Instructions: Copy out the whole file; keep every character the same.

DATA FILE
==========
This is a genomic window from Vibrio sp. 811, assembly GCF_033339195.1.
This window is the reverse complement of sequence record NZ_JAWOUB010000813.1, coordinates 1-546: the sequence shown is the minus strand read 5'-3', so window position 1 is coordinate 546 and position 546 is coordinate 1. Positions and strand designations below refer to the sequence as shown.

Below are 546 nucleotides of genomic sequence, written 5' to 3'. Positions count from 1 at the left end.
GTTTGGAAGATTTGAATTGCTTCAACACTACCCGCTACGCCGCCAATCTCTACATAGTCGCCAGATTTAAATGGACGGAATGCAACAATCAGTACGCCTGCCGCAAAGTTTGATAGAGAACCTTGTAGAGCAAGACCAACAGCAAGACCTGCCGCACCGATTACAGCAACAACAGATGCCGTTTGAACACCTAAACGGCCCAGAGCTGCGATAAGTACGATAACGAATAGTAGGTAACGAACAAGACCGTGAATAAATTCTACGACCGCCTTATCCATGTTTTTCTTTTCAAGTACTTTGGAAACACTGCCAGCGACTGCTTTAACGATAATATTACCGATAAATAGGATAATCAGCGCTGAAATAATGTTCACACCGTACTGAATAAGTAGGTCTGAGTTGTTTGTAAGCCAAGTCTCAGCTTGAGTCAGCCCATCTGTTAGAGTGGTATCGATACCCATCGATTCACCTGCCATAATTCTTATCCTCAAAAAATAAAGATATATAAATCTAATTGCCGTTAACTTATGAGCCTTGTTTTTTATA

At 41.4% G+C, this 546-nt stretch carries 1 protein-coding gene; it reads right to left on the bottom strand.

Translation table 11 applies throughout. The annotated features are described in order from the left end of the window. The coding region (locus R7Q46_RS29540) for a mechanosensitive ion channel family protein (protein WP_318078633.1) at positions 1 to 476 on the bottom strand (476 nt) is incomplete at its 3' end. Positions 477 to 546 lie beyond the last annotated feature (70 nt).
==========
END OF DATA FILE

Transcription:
This is a genomic window from Vibrio sp. 811, assembly GCF_033339195.1.
This window is the reverse complement of sequence record NZ_JAWOUB010000813.1, coordinates 1-546: the sequence shown is the minus strand read 5'-3', so window position 1 is coordinate 546 and position 546 is coordinate 1. Positions and strand designations below refer to the sequence as shown.

Below are 546 nucleotides of genomic sequence, written 5' to 3'. Positions count from 1 at the left end.
GTTTGGAAGATTTGAATTGCTTCAACACTACCCGCTACGCCGCCAATCTCTACATAGTCGCCAGATTTAAATGGACGGAATGCAACAATCAGTACGCCTGCCGCAAAGTTTGATAGAGAACCTTGTAGAGCAAGACCAACAGCAAGACCTGCCGCACCGATTACAGCAACAACAGATGCCGTTTGAACACCTAAACGGCCCAGAGCTGCGATAAGTACGATAACGAATAGTAGGTAACGAACAAGACCGTGAATAAATTCTACGACCGCCTTATCCATGTTTTTCTTTTCAAGTACTTTGGAAACACTGCCAGCGACTGCTTTAACGATAATATTACCGATAAATAGGATAATCAGCGCTGAAATAATGTTCACACCGTACTGAATAAGTAGGTCTGAGTTGTTTGTAAGCCAAGTCTCAGCTTGAGTCAGCCCATCTGTTAGAGTGGTATCGATACCCATCGATTCACCTGCCATAATTCTTATCCTCAAAAAATAAAGATATATAAATCTAATTGCCGTTAACTTATGAGCCTTGTTTTTTATA

At 41.4% G+C, this 546-nt stretch carries 1 protein-coding gene; it reads right to left on the bottom strand.

Translation table 11 applies throughout. The annotated features are described in order from the left end of the window. The coding region (locus R7Q46_RS29540) for a mechanosensitive ion channel family protein (protein WP_318078633.1) at positions 1 to 476 on the bottom strand (476 nt) is incomplete at its 3' end. Positions 477 to 546 lie beyond the last annotated feature (70 nt).